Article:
Pierre Gasly closes out GP2 pre-season testing fastest

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DAMS driver Pierre Gasly has finished fastest on the final day of winter testing ahead of the start of the new GP2 season in Bahrain later this month.

Gasly has moved into GP2 from Formula Renault 3.5 for 2015, and is plotting an assault on the title in his debut season.

The Red Bull-backed youngster has enjoyed a strong winter testing programme, and rounded it out by posting the fastest time of the final test in Bahrain on Friday.

With a fastest time of 1:39.632, Gasly edged out last year’s runner-up Stoffel Vandoorne by just 0.014 seconds at the top of the timesheets, with Mitch Evans finishing a further 0.033 seconds back in third.

American driver Alexander Rossi and Ferrari junior Raffaele Marciello both finished within one-tenth of Gasly to round out the top five, suggesting that the fight for the championship is wide open heading to the first race of the year.

GP2 debutants Sergey Sirotkin, Nobuharu Matsushita, Nigel Melker and Jordan King also topped sessions across the three-day test in Bahrain, and will be hoping to carry this form into their first races later this month.

Once again, GP2 will act as the primary feeder series to Formula 1, supporting the championship for ten of its rounds and finishing on the same weekend in Abu Dhabi this November.

To see a complete classification from the final day of pre-season testing in Bahrain, click here.

New study surveys drivers’ opinions on crashes, concussions, more

James Black/IndyCar
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Auto racing safety has continued to improve through the decades, but the sport remains inherently dangerous, according to a new survey.

At the close of 2018, a new organization called Racing Safety United emerged with the intention of reducing drivers’ risk of being harmed.

RSU is made up of more than 30 members including former NASCAR Cup Series competitor Jerry Nadeau, two-time NASCAR Xfinity Series champion Randy LaJoie, NHRA team owner Don Schumacher and motorsports journalist Dick Berggren.

One of RSU’s first initiatives was to determine what current drivers thought of racing safety. The organization developed a 14-question survey and promoted it on select motorsports websites and forums. 

Participants were given the opportunity to disclose their identity or remain anonymous, and those who provided contact information were entered to win a $500 prize (for anonymous participants, the prize funds would be donated to a motorsports charity). 

More than 140 individuals participated in the survey over the course of 12 months. Below are the results of the survey:

Driver status

The vast majority of survey participants (60%) were amateur racers, while 26% of the participants were classified as Semi-Pro/Professional racers. The remaining 14% consisted of other individuals involved in the sport such as team owners and crew chiefs.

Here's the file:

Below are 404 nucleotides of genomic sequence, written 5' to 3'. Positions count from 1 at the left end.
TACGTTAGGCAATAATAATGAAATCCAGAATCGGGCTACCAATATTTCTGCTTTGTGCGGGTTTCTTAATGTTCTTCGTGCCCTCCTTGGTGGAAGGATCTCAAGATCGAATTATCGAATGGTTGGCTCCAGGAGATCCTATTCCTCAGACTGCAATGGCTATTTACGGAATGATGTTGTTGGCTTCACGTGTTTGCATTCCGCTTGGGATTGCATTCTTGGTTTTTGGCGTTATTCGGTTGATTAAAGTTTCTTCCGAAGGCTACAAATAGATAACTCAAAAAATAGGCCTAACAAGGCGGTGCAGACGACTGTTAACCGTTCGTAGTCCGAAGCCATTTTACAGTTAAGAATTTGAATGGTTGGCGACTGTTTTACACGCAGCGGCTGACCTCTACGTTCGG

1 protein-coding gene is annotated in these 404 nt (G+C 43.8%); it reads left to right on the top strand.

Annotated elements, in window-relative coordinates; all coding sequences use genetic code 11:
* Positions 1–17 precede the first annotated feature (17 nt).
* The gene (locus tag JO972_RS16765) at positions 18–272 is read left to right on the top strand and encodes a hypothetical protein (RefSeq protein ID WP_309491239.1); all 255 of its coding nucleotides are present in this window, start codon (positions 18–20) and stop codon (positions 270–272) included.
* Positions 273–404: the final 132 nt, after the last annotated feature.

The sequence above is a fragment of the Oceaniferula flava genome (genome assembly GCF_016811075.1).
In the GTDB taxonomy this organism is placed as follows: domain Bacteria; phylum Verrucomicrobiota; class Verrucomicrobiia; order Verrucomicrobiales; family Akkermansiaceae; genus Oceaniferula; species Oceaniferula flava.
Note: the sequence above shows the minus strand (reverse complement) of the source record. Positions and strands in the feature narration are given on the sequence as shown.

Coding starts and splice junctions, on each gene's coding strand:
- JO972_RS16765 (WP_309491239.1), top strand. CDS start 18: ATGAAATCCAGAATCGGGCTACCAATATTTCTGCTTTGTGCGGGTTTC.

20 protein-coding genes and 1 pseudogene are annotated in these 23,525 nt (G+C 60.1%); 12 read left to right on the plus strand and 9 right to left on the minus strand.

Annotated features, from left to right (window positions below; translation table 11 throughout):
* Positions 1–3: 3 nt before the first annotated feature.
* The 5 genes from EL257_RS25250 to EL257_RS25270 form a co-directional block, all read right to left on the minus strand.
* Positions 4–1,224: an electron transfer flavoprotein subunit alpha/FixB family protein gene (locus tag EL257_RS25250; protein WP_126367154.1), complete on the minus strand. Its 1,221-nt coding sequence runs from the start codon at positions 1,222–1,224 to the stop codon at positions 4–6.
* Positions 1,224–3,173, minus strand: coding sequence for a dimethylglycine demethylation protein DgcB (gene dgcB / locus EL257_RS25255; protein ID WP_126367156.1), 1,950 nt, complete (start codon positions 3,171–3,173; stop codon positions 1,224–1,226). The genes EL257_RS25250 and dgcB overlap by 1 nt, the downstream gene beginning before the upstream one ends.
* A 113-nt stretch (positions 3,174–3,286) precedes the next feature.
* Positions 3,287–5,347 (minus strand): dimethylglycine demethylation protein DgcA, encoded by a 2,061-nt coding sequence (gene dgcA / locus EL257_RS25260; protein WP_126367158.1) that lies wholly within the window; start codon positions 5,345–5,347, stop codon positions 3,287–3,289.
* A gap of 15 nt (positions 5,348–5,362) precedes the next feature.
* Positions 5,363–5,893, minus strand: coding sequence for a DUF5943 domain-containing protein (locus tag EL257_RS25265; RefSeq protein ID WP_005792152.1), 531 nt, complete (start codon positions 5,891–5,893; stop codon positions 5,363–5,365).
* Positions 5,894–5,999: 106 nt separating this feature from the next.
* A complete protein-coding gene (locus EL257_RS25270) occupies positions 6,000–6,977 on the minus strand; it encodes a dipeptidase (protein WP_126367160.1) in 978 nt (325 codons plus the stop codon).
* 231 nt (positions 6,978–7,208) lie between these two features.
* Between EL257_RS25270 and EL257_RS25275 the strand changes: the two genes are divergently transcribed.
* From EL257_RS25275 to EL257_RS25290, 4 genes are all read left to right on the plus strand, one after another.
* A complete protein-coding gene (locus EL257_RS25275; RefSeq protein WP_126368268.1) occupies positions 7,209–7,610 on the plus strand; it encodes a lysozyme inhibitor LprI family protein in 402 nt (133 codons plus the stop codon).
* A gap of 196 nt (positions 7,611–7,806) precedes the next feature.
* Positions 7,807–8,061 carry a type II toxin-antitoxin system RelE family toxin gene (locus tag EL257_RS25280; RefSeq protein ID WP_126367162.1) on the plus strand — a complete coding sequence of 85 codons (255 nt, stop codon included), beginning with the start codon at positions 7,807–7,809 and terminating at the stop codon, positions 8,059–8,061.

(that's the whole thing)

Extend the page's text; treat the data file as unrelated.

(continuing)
When asked how frequently they race, 58% of driver respondents averaged 10 or more times per year on track, while 42% averaged 10 times or less.

The top five tracks respondents said they raced most often: Road Atlanta (21 votes), Watkins Glen (17 votes), Virginia International Raceway (16 votes), Mid-Ohio (16 votes), and Road America (13 votes).

Vehicular damage, injuries common

Over a third of respondents said they had been injured while racing, and almost two-thirds sasid they had suffered severe vehicle damage while racing

Driver error was cited as the top cause of vehicle damage (42 mentions), followed by concrete walls (26 mentions), mechanical failures (24 mentions), and other drivers (19 mentions). The study concluded those results indicated a need for better driver training/coaching, energy absorbing walls, and more technical inspections.

Almost a quarter of drivers said they had experienced racing-related concussions, and nearly half the respondents said one or multiple concussions would affect their decision to race in the future. 

Drivers primarily influenced by peers 

Roughly half the drivers said they would consider adopting new safety equipment if influenced by another driver (51 total mentions) and/or if recommended by a sanctioning body (47 total mentions). The study concluded those results indicated a need for drivers to become safety advocates and educate other drivers and for sanctioning bodies to mandate safety equipment. 

Drivers concerned with concrete walls

Approximately three-quarters of the drivers surveyed said they believed certain race tracks were more dangerous than others. Nearly half the drivers surveyed believe that concrete walls were the primary cause of damage to drivers and vehicles. 

Drivers willing to help

Just more than three-quarters of the drivers surveyed said that they would be willing to join a safety alliance to advocate for safer tracks. Two-thirds of drivers said that they also would be willing to contribute to a motorsports safety fund.

Click here for the full results of RSU’s survey

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